It has embedded web servers in the form of jar files that internally handle the process of running the application without manually configuring a web server. Moreover, we don’t have to worry about making the application’s jar/war and deploying it into any web server. These tasks and configurations are automated and done by Spring Boot internally that makes an application just runnable.

Q.2) Why Spring Boot became so popular?

Spring Boot became very popular in a very short duration as compared to other frameworks in the Java programming language. For example, below are some points that make Spring Boot a popular framework to develop a production-ready application.

1) Spring Boot provides ready-made functionalities that are the most common and applicable to any type of project. Hence, it eliminates boiler plate code.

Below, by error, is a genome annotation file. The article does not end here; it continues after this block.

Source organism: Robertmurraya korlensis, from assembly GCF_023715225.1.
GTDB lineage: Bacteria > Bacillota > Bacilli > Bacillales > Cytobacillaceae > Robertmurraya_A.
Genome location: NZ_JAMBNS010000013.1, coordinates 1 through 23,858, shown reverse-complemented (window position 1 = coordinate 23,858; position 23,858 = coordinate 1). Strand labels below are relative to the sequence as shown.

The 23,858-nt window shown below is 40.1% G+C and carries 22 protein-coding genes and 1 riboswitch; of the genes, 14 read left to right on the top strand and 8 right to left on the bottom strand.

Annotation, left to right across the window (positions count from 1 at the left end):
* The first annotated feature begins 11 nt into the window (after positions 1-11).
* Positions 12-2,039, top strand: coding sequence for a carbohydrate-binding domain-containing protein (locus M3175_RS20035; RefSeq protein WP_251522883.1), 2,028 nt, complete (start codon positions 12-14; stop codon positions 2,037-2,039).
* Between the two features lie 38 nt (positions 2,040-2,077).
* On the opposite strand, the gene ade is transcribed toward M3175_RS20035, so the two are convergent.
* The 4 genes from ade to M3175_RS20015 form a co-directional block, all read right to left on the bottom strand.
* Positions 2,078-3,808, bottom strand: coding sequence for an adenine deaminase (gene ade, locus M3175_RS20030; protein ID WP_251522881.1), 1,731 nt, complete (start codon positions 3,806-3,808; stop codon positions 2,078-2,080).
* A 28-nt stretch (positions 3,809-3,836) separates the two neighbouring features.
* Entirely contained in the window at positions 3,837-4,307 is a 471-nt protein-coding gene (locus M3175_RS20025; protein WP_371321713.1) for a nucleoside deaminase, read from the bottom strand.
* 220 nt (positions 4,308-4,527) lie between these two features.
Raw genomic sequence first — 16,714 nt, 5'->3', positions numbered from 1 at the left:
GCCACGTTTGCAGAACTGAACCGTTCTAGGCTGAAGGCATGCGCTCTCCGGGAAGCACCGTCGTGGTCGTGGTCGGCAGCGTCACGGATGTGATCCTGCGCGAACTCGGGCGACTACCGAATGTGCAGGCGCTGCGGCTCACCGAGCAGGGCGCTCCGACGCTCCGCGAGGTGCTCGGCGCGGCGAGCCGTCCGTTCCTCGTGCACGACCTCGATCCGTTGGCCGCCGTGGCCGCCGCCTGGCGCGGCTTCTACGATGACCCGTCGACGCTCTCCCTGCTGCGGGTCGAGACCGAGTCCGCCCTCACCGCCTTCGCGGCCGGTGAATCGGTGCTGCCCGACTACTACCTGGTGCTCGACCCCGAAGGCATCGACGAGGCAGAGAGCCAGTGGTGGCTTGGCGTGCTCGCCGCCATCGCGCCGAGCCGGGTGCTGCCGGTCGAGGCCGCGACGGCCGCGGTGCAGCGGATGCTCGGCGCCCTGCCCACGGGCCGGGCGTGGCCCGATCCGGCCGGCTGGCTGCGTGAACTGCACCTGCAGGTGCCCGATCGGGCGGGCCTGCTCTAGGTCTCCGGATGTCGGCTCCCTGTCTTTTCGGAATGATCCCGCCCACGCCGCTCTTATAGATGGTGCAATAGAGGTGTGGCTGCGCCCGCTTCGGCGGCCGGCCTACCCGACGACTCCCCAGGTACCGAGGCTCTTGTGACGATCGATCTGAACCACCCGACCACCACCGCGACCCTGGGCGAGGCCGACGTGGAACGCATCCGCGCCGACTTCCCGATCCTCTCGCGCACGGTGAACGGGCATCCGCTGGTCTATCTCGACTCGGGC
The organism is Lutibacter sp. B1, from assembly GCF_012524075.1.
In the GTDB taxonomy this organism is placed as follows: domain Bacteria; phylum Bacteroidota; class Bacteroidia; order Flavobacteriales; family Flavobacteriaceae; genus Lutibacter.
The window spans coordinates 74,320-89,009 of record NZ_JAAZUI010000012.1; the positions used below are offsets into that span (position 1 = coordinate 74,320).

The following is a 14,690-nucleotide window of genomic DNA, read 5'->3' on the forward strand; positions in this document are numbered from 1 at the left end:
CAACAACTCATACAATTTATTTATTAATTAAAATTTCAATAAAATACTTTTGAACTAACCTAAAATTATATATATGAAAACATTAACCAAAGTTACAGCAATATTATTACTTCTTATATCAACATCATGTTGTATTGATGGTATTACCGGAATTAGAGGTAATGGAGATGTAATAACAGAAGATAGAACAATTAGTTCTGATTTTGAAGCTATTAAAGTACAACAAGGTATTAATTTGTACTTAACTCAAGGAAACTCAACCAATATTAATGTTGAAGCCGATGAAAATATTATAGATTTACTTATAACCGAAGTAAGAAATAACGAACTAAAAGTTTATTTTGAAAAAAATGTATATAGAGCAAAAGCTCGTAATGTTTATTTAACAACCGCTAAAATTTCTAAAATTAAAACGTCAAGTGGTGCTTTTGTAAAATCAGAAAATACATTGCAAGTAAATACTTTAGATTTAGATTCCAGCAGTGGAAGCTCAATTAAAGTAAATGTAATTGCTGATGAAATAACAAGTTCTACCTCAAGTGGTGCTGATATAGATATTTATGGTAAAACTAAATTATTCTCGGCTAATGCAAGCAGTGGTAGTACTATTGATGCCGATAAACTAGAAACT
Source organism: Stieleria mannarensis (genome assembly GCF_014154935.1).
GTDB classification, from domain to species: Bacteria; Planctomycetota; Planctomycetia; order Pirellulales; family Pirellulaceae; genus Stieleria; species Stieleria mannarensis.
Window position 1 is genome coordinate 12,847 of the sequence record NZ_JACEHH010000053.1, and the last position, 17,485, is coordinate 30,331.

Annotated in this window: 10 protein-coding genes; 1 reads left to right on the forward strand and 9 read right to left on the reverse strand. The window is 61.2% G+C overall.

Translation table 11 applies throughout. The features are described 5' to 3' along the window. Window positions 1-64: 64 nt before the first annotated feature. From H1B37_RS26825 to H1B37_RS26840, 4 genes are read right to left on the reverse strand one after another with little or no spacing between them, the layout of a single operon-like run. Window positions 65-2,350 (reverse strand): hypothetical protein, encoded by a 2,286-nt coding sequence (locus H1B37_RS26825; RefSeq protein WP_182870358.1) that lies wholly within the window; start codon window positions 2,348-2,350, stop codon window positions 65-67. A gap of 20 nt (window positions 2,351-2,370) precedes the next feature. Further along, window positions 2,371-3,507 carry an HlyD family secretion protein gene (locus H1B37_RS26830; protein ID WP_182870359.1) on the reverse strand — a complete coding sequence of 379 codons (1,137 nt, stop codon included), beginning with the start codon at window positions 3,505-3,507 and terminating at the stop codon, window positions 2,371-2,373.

2) It provides an easier and faster way to configure, set up & run both web-based as well as simple applications.

3) Spring Boot reduces XML configurations and promotes annotations. Hence, it reduces development effort significantly.

4) It creates a stand-alone application that can run using jar file. It’s not mandatory to create a war file, even to run a web application.

5) It offers production-ready features like health checks, metrics and externalized configurations.

6) Spring Boot provides an easy integration process with many third party tools.

7) Spring Boot provides a great support to develop Java Microservices.

8) It offers developers ready-made starter projects to quickly work on functionalities rather than wasting time in setting up initial configurations.

9) Spring Boot supports most commonly used build tools like Maven & Gradle.

Q.3) How does a Spring Boot Application start?

The Spring Boot application has a main method like a simple Java program. This method serves as an entry point, which invokes the run() method to start the application. Below code demonstrates the main class with the @SpringBootApplication annotation that has the main() method which internally calls the run() method.

@SpringBootApplication
public class MySpringBootApplication { 
   public static void main(String[] args) {